What is the double entendre of the word "hammering" in Chapter VII of Great Expectations.Here is the quote: "I'll tell you. My father, Pip, he were given to drink, and when he were overtook with...

What is the double entendre of the word "hammering" in Chapter VII of Great Expectations.

Here is the quote: "I'll tell you. My father, Pip, he were given to drink, and when he were overtook with drink, he hammered away at my mother, most onmerciful. It were a'most the only hammering he did, indeed, 'xcepting at myself. And he hammered at me with a wigour only to be equalled by the wigour with which he didn't hammer at his anwil."

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mwestwood | College Teacher | (Level 3) Distinguished Educator

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In Chapter VII, Joe is impressed with Pip’s having learned his letters and how to write.  For, he has been kept from an education because his father was a drinker who became violent, beating both his mother and him. As Pip relates, this punishment Joe terms “hammering”; his father hammered upon Joe’s mother without mercy, and when he tired of that, he began hammering upon Joe. Hammering, thus, means striking repeatedly with the fist .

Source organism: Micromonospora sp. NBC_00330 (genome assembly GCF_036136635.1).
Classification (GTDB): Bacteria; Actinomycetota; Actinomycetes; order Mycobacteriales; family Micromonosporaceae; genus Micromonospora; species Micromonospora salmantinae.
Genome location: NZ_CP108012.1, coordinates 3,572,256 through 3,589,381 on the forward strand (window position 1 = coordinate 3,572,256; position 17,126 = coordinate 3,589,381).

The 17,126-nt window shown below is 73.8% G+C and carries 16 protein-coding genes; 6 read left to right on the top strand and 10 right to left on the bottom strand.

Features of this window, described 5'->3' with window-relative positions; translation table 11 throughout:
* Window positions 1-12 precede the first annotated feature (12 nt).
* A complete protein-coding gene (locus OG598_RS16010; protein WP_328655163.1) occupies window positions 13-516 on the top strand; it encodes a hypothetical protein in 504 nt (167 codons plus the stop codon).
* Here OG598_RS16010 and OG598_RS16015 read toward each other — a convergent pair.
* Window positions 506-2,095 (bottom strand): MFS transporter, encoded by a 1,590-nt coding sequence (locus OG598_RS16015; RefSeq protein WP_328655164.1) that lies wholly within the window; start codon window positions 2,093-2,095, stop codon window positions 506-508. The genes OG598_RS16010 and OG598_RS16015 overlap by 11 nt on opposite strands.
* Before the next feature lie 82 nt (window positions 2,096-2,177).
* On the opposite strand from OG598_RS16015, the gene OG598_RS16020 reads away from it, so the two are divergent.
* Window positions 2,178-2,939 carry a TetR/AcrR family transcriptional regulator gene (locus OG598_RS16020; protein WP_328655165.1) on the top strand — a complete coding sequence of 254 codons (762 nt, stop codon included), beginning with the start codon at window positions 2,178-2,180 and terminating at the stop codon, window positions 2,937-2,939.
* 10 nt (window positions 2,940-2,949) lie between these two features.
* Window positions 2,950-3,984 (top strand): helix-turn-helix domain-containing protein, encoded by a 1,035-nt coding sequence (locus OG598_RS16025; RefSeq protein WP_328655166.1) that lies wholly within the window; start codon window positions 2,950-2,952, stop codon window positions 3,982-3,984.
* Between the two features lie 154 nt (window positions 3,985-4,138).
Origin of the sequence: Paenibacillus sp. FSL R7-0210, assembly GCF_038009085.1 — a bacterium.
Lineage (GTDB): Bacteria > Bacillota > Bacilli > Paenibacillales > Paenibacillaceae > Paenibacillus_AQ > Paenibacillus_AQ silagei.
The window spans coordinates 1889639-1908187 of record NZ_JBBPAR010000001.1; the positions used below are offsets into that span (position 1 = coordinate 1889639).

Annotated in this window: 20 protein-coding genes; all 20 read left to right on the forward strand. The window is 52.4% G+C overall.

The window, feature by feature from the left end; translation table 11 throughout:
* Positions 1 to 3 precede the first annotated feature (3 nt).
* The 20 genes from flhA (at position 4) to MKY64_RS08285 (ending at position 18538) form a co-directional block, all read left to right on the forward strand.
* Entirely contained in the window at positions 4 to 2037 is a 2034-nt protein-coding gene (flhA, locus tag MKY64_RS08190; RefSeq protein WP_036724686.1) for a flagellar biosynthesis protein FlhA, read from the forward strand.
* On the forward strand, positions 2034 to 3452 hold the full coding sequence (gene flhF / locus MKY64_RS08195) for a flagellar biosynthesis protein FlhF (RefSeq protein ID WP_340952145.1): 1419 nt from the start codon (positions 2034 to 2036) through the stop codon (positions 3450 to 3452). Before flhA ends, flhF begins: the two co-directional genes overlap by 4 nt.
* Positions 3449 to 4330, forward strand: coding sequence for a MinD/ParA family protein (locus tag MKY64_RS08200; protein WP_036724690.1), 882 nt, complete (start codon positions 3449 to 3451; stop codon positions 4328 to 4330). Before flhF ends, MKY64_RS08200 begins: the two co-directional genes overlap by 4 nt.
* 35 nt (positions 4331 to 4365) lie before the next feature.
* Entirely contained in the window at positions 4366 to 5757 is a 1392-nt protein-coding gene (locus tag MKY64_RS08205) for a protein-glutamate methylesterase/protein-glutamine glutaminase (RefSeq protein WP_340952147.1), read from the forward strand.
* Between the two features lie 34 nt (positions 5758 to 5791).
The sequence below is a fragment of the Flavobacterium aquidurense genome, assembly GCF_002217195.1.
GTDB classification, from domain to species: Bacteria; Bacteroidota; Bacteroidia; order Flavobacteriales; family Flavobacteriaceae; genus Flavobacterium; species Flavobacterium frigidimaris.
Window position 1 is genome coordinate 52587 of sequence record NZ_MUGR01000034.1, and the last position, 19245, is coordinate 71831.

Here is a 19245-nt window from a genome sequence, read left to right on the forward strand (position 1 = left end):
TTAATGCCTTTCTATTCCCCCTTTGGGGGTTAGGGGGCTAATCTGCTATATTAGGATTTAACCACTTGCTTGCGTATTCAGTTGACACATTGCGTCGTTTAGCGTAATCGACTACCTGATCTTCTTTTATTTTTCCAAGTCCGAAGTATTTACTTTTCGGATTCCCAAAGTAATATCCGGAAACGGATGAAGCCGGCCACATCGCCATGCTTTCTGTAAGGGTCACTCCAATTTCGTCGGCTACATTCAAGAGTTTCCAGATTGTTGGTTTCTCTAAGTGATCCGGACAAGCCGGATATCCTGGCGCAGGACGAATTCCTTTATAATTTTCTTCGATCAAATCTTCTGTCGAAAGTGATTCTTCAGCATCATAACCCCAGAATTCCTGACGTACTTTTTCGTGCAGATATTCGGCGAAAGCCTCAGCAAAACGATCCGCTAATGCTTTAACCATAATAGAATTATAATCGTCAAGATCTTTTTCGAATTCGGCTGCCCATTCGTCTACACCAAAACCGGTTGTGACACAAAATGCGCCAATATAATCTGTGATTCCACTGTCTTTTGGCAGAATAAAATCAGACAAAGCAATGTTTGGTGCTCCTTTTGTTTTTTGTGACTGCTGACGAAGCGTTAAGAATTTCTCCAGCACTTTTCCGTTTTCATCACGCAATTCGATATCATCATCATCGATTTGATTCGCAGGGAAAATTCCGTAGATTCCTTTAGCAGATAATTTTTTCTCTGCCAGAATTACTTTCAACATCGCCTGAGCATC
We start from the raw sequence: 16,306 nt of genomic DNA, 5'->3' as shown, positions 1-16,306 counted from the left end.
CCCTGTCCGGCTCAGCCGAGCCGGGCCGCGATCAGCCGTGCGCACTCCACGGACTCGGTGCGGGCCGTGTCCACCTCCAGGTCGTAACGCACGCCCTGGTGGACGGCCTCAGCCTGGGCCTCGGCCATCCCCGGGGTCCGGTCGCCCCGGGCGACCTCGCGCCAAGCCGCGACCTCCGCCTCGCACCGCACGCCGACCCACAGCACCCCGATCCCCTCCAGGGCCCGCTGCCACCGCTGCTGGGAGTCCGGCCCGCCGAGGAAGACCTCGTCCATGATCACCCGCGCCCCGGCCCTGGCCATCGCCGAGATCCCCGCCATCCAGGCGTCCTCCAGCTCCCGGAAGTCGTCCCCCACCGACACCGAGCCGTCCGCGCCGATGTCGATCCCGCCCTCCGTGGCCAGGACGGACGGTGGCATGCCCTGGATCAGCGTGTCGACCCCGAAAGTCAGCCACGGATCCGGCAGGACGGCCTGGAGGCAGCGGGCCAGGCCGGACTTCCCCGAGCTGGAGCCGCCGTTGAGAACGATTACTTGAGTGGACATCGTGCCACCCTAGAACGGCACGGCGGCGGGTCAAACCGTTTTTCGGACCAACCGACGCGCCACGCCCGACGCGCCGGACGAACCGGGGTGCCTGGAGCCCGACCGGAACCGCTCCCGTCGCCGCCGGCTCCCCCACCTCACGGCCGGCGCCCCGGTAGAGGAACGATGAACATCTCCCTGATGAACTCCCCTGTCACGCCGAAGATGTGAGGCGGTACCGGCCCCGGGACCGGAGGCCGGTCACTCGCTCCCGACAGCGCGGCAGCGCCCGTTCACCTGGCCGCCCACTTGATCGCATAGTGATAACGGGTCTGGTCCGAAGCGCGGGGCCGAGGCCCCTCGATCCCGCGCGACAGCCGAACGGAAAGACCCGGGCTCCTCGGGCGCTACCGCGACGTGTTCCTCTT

Further, Joe tells Pip that whenever he would attend classes at someone’s home, his father would  knock at the door and create such a distraction that the teacher would feel threatened into releasing the boy. This, Joe explains to Pip, is the only hammering his father has done. For, he did not literally pound his hammer on his anvil (he must have been a blacksmith,too) or do anything constructive with the hammer.

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